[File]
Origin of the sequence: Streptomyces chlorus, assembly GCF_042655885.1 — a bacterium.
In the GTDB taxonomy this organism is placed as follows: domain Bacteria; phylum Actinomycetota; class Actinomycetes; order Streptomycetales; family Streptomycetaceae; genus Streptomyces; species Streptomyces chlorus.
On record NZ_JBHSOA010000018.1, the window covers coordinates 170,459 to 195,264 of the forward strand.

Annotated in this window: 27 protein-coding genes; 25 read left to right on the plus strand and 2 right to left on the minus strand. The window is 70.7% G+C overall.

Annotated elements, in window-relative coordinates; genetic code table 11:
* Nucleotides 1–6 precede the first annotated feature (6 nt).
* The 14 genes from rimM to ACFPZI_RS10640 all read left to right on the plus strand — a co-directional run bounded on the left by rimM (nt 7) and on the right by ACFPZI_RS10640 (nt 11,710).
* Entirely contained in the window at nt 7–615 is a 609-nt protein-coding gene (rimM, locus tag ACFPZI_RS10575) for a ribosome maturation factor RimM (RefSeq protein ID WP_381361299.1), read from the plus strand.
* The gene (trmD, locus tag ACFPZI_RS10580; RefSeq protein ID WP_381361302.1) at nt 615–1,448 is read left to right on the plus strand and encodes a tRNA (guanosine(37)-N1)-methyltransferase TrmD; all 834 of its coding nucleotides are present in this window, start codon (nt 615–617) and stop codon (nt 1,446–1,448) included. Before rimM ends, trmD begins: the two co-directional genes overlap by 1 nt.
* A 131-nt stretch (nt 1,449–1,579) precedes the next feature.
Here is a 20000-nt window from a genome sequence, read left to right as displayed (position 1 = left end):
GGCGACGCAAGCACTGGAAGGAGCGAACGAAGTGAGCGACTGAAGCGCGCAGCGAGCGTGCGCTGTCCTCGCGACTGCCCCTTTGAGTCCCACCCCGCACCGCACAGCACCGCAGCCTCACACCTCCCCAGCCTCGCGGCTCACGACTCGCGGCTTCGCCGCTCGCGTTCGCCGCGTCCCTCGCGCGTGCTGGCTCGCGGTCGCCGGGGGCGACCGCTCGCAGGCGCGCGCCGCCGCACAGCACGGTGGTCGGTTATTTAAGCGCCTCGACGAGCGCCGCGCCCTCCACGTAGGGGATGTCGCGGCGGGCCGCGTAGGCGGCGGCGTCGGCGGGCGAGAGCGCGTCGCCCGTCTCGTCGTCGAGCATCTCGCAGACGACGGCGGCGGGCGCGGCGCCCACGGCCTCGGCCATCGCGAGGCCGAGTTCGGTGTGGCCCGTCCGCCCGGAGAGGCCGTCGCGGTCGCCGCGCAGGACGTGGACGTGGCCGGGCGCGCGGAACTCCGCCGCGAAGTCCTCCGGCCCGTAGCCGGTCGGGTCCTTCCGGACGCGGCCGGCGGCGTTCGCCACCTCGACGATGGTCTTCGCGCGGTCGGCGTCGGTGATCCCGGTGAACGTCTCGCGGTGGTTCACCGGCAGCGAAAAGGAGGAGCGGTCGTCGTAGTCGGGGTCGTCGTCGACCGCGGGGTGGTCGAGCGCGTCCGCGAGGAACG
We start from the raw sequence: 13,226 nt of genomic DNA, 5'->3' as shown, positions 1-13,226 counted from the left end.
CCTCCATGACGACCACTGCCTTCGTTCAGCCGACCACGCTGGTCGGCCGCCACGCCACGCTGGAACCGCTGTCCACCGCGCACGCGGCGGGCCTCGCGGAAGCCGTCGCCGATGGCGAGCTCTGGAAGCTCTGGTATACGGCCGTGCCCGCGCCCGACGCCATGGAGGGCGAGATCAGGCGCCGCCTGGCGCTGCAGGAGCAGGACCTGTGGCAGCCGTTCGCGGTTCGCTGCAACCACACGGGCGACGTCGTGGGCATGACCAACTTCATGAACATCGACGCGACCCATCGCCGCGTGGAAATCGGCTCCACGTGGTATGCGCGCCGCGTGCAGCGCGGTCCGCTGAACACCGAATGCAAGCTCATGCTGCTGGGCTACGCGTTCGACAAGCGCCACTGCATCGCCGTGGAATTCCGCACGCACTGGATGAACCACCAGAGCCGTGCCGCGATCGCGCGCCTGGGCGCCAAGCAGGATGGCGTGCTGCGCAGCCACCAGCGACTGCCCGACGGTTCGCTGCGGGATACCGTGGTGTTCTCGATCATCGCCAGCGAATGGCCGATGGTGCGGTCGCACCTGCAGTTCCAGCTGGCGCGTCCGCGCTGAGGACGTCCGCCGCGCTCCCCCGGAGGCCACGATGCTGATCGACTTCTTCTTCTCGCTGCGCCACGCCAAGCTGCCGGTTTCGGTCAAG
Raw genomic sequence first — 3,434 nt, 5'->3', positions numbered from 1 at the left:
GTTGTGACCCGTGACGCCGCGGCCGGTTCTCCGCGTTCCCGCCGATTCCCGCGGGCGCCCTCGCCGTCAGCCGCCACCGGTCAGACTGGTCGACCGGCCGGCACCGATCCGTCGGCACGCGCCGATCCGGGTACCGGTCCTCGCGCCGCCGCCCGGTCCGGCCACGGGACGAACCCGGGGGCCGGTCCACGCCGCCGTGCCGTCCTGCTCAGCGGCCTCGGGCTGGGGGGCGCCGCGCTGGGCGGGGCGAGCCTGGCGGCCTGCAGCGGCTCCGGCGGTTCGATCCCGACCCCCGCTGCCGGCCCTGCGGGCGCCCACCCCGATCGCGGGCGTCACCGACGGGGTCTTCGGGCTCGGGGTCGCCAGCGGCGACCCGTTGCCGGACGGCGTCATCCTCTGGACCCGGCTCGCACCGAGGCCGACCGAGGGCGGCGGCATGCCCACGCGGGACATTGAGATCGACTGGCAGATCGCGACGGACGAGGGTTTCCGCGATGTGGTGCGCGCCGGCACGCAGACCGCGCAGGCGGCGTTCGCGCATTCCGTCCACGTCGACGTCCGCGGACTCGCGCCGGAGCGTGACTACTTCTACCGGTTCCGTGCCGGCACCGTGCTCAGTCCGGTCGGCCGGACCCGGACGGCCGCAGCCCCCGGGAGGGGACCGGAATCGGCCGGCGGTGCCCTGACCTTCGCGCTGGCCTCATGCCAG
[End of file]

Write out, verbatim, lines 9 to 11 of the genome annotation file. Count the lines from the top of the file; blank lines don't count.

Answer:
* The gene (trmD, locus tag ACFPZI_RS10580; RefSeq protein ID WP_381361302.1) at nt 615–1,448 is read left to right on the plus strand and encodes a tRNA (guanosine(37)-N1)-methyltransferase TrmD; all 834 of its coding nucleotides are present in this window, start codon (nt 615–617) and stop codon (nt 1,446–1,448) included. Before rimM ends, trmD begins: the two co-directional genes overlap by 1 nt.
* A 131-nt stretch (nt 1,449–1,579) precedes the next feature.
Here is a 20000-nt window from a genome sequence, read left to right as displayed (position 1 = left end):